The data shows that players who significantly exceed scoring expectations in the postseason generally scored 3-4 more points the following season on average. That may not sound like much, but they are also several times more likely to have breakthrough seasons and improve their scoring by 10 or more points than those that failed to meet playoff scoring expectations. In short, if you spot someone failing to meet playoff scoring expectations, don't predict them to improve dramatically next season, if at all.
Turning the matter around, among those who had breakthrough or comeback seasons and had been in the playoffs the season before, were there any players with similarly good postseasons to Franzen and Getzlaf? Surprisingly, only 48% of those who had improved their scoring had exceeded expectations in the previous postseason, compared with 39% of those whose scoring had decreased. However, of those who improved their scoring by at least 20 points (adjusted for games played), 73% had met or exceeded expectations in the previous postseason, and only one player (Thomas Vanek, in 2005-06) failed to come within 2 points of expectations. Similarly, of those whose scoring was at least 20 points lower than expected, only 28% had met or exceeded scoring expectations in the previous postseason.
EE: Exceeded scoring expectations in preceding postseason
EE2: Exceeded scoring expectations by at least 2 points in preceding postseason
ME2: Missed scoring expectations by at least 2 points in preceding postseason
AVG: Average scoring in preceding postseason relative to expectations
Next-Season Results EE EE2 ME2 AVG
Improved by 20+ Points 73% 43% 3% +1.5
Improved by 10-20 Points 54% 14% 10% +0.4
Improved by 0-10 Points 42% 14% 8% +0.2
Declined by 0-10 Points 42% 12% 15% -0.2
Declined by 10-20 Points 31% 10% 26% -0.8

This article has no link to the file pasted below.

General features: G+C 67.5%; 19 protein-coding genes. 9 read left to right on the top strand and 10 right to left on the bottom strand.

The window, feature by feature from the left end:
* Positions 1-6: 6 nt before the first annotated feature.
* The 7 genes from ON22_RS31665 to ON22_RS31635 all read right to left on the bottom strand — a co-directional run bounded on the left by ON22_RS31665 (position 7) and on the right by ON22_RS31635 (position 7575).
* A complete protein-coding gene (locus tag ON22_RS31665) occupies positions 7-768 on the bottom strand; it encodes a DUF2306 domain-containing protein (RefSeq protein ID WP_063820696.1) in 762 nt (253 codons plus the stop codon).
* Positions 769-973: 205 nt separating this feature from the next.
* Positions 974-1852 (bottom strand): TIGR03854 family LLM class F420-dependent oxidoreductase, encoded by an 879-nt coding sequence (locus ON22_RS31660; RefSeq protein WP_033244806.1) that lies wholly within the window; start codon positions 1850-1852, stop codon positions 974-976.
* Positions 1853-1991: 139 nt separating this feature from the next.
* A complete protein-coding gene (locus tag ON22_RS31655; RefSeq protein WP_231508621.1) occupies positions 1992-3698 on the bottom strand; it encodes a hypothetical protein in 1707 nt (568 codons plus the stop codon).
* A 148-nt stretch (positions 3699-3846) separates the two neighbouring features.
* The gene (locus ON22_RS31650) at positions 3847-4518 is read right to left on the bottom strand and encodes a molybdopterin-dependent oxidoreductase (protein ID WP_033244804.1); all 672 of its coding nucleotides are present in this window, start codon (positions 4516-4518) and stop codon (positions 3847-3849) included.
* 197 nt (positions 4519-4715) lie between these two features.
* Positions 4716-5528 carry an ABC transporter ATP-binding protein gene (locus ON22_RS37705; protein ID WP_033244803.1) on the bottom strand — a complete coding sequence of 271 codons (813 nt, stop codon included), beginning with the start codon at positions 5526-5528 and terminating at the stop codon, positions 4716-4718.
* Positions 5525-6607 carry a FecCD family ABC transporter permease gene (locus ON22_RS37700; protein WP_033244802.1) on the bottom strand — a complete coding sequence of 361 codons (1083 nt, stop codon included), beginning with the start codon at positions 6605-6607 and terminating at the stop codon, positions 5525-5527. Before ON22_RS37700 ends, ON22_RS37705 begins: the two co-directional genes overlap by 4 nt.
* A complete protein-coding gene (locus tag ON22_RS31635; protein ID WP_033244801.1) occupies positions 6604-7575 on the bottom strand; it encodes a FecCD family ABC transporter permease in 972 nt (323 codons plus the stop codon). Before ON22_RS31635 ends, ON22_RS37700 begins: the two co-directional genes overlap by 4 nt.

Declined by 20+ Points 28% 14% 36% -0.9
This data paints a picture of what next year's breakthrough players will look like. Next season, drawing back on our memories of the playoffs we're witnessing today, we won't recall them having missed their playoff scoring expectations by 2 points or more. In fact, there's almost a 50/50 chance that we'll remember these players exceeding expectations by at least two points. Likewise, of the players that will disappoint us next season with dramatic reductions in scoring, there's only about a 2 in 7 chance that we will have been content with their playoff scoring, but better than a 1 in 3 chance that we will have remembered them missing the target by at least 2 points.
Who will be next year's Franzen or Getzlaf? Predicting future outcomes requires insightful data, and the more data you have, the more accurate your future predictions will be. By studying this year's playoff performances, we're being offered valuable clues as to who next year's breakthrough players will be. There may be one or two Thomas Vaneks among these players who will miss the mark this postseason, but have great seasons next year. If you really want to find next year's breakthrough players, study only those who exceed scoring expectations. Chances are, a quarter of them will see improvements of 10 points or more.
Robert Vollman is an author of Hockey Prospectus.